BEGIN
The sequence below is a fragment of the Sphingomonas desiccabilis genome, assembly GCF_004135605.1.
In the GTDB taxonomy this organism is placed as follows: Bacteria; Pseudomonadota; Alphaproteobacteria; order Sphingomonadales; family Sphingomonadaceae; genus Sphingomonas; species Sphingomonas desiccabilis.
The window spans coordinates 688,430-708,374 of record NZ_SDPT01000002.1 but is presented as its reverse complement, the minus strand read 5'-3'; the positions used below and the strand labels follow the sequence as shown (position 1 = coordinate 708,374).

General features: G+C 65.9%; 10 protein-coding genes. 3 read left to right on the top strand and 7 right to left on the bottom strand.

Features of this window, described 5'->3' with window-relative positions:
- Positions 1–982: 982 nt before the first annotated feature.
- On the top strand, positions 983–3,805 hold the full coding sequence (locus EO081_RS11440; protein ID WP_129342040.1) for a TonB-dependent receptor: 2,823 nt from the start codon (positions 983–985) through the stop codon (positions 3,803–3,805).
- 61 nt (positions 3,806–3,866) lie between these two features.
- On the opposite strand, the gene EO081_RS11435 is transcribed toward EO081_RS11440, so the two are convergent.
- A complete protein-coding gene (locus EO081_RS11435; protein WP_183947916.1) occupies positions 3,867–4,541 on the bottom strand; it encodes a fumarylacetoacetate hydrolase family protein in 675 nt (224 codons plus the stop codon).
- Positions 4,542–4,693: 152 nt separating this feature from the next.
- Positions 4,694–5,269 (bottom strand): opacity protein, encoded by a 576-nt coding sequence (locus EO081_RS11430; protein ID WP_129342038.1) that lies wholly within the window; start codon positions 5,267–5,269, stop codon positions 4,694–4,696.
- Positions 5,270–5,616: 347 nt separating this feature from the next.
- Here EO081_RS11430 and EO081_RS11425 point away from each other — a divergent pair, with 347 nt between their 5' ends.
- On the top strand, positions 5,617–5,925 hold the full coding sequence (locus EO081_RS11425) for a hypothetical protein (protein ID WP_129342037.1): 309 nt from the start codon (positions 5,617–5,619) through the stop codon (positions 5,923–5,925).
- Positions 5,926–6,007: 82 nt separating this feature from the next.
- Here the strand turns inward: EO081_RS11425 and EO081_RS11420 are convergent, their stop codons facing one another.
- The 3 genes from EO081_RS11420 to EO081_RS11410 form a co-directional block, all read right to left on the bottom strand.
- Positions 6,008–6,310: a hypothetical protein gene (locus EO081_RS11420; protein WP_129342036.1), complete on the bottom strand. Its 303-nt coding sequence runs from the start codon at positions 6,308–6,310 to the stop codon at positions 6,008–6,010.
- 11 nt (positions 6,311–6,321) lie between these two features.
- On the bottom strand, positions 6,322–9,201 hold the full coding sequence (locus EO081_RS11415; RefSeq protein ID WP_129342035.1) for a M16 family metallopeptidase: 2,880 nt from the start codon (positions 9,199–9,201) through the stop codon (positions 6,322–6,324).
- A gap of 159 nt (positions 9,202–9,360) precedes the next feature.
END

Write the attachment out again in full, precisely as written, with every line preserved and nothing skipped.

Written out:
The sequence below is a fragment of the Sphingomonas desiccabilis genome, assembly GCF_004135605.1.
In the GTDB taxonomy this organism is placed as follows: Bacteria; Pseudomonadota; Alphaproteobacteria; order Sphingomonadales; family Sphingomonadaceae; genus Sphingomonas; species Sphingomonas desiccabilis.
The window spans coordinates 688,430-708,374 of record NZ_SDPT01000002.1 but is presented as its reverse complement, the minus strand read 5'-3'; the positions used below and the strand labels follow the sequence as shown (position 1 = coordinate 708,374).

General features: G+C 65.9%; 10 protein-coding genes. 3 read left to right on the top strand and 7 right to left on the bottom strand.

Features of this window, described 5'->3' with window-relative positions:
- Positions 1–982: 982 nt before the first annotated feature.
- On the top strand, positions 983–3,805 hold the full coding sequence (locus EO081_RS11440; protein ID WP_129342040.1) for a TonB-dependent receptor: 2,823 nt from the start codon (positions 983–985) through the stop codon (positions 3,803–3,805).
- 61 nt (positions 3,806–3,866) lie between these two features.
- On the opposite strand, the gene EO081_RS11435 is transcribed toward EO081_RS11440, so the two are convergent.
- A complete protein-coding gene (locus EO081_RS11435; protein WP_183947916.1) occupies positions 3,867–4,541 on the bottom strand; it encodes a fumarylacetoacetate hydrolase family protein in 675 nt (224 codons plus the stop codon).
- Positions 4,542–4,693: 152 nt separating this feature from the next.
- Positions 4,694–5,269 (bottom strand): opacity protein, encoded by a 576-nt coding sequence (locus EO081_RS11430; protein ID WP_129342038.1) that lies wholly within the window; start codon positions 5,267–5,269, stop codon positions 4,694–4,696.
- Positions 5,270–5,616: 347 nt separating this feature from the next.
- Here EO081_RS11430 and EO081_RS11425 point away from each other — a divergent pair, with 347 nt between their 5' ends.
- On the top strand, positions 5,617–5,925 hold the full coding sequence (locus EO081_RS11425) for a hypothetical protein (protein ID WP_129342037.1): 309 nt from the start codon (positions 5,617–5,619) through the stop codon (positions 5,923–5,925).
- Positions 5,926–6,007: 82 nt separating this feature from the next.
- Here the strand turns inward: EO081_RS11425 and EO081_RS11420 are convergent, their stop codons facing one another.
- The 3 genes from EO081_RS11420 to EO081_RS11410 form a co-directional block, all read right to left on the bottom strand.
- Positions 6,008–6,310: a hypothetical protein gene (locus EO081_RS11420; protein WP_129342036.1), complete on the bottom strand. Its 303-nt coding sequence runs from the start codon at positions 6,308–6,310 to the stop codon at positions 6,008–6,010.
- 11 nt (positions 6,311–6,321) lie between these two features.
- On the bottom strand, positions 6,322–9,201 hold the full coding sequence (locus EO081_RS11415; RefSeq protein ID WP_129342035.1) for a M16 family metallopeptidase: 2,880 nt from the start codon (positions 9,199–9,201) through the stop codon (positions 6,322–6,324).
- A gap of 159 nt (positions 9,202–9,360) precedes the next feature.